Technology Review

The technology sector staged a strong recovery rally in April and came close to fully recouping its year-to-date losses. The Dow Jones Global Technology Index increased 11.8% in sterling terms. Small-cap stocks led the way, while the internet subsector was particularly strong with the NASDAQ Internet Index returning 15% during the month.

The first quarterly earnings season provided an opportunity for investors to assess the initial impacts of COVID-19 lockdowns after a deluge of companies withdrew their guidance from mid-March. For nearly all it was a quarter of two distinct parts: a strong or stable January/February, followed by an abrupt decline in March, correlating with the increased number of countries under shutdown orders.

The technology sector is in the enviable situation of providing many of the solutions to consumers, enterprises and governments to enable them to function during this stay at/work from home period while remaining compliant with social distancing measures related to the COVID-19 crisis. Cloud computing, e-commerce, software-as-a-service, digital media and digital advertising all experienced increased usage or demand over this period, and several of these trends – most notably e-commerce – saw further acceleration into late April.

In software, ServiceNow delivered strong Q1 earnings encompassing a 32% y/y subscription billings growth, margin improvement and subscription revenues above expectations. Full-year guidance was lowered but now forecasts only a modest deceleration to 24% y/y growth at the mid-point from the prior guidance of 27%. Management provided encouraging commentary on a strong pipeline in April that is higher than at the same time last year.

Microsoft demonstrated once again the successful pivot they have made in shifting to cloud and recurring revenue streams. Revenue growth accelerated to 15% y/y as all business segments exceeded expectations. Their remote-enabling solutions including Teams, Azure and Windows Virtual Desktop drove cloud growth while the PC segment was buoyed by increased demand for remote-enabling hardware. Azure grew 61% y/y in constant currency and marked the fourth consecutive quarter of revenue growth above 60%.

In the internet subsector, it was widely expected that traffic and usage metrics would be strong. It was less clear that the big internet platforms would be able to monetise this traffic given reportedly weakening advertising budgets as businesses conserved cash and suspended campaigns. These fears were largely unfounded, however, as Alphabet produced much better than feared results. Q1 revenues grew 15% y/y in constant currency and were above consensus estimates. Search was broadly in line with expectations, while YouTube was strong on direct response advertising and increased digital consumption trends. Management provided a far greater level of transparency on business trends in terms of both March and the April run-rate and confirmed that Search has not deteriorated further in April from the quarter-end level of a mid-teen percentage decline. YouTube direct response remained strong in April, but this was balanced by a continued decline in brand advertising.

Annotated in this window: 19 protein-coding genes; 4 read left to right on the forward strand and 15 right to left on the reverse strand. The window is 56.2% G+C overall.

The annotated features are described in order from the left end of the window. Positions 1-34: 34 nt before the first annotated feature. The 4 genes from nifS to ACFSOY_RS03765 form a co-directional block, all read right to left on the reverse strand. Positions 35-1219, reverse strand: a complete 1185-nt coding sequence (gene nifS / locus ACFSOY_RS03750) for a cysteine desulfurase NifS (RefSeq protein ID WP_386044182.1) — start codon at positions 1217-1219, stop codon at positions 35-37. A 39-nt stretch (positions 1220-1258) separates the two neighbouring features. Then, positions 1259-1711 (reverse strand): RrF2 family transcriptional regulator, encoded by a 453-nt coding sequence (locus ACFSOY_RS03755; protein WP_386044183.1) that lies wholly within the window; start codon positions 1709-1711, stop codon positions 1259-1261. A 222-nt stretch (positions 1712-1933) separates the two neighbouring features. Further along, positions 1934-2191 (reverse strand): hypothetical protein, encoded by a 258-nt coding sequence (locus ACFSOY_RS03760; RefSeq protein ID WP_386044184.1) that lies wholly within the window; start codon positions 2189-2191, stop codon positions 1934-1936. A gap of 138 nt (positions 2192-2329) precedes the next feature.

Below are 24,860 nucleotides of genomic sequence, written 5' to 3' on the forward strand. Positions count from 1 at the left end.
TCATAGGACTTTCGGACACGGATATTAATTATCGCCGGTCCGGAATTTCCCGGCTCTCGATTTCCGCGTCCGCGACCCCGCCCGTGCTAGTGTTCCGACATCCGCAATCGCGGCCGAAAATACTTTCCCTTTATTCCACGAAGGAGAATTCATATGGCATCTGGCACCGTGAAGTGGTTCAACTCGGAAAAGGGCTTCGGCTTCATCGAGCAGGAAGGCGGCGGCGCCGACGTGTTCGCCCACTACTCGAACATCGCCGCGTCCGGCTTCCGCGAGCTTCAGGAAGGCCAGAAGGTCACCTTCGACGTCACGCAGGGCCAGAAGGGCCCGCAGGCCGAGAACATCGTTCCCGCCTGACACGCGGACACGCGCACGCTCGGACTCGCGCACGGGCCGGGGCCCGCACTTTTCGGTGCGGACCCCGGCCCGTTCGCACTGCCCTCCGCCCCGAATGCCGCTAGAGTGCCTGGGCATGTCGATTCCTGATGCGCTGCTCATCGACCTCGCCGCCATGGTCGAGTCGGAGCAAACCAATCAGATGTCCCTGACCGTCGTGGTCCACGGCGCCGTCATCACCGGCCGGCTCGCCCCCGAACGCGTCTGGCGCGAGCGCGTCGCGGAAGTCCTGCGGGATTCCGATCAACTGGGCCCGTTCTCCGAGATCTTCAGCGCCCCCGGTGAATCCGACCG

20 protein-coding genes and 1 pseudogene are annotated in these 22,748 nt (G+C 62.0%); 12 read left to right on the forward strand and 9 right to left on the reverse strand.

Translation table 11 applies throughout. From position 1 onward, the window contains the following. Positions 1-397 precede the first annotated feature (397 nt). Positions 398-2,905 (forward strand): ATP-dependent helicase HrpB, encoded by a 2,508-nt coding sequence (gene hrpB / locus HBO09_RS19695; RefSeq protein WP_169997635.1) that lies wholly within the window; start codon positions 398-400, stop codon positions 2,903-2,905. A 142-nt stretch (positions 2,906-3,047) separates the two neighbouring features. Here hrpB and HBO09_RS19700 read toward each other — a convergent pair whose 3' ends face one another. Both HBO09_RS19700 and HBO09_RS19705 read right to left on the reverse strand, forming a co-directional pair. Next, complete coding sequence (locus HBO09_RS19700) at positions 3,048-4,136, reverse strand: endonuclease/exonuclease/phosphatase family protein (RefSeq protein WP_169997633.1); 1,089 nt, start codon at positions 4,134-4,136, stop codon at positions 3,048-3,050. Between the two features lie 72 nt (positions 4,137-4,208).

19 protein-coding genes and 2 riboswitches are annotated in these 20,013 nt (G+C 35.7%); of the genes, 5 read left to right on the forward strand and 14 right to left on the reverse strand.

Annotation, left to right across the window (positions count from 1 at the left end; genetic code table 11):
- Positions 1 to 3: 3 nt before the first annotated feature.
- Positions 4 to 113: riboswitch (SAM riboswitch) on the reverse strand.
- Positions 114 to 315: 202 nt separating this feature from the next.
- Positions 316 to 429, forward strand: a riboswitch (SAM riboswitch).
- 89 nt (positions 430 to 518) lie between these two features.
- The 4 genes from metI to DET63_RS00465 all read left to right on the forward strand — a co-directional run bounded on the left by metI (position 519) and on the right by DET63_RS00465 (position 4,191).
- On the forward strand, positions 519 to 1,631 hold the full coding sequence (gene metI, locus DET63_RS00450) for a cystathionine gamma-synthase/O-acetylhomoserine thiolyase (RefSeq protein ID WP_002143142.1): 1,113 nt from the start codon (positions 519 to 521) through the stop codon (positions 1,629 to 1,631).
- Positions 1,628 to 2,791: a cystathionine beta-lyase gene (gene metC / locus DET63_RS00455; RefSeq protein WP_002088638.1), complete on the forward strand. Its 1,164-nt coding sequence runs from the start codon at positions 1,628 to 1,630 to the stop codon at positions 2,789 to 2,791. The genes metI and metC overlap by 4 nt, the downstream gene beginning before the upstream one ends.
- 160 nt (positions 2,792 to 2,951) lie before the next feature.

Facebook reported the day after Alphabet and also produced a much better than feared earnings report. Q1 revenues grew 19% y/y in constant currency, exceeding estimates, and increased usage of the platform was demonstrated by ad impression growth of 39% y/y. Facebook was not immune from the mid-March deceleration in advertising demand, but it was notably less pronounced than its peers. Shares responded positively to commentary that advertising revenue in the first three weeks of April was trending flat y/y. The lower CPMs (ad impression costs) witnessed in March and April were driven by a combination of lower demand and higher user engagement. This consequently allowed advertisers the opportunity to achieve higher ROIs should they be able to maintain, or increase spend. Millions of companies need to find customers online and many are turning to Facebook. Around 140 million small businesses are listed on Facebook and only 8 million currently advertise with them.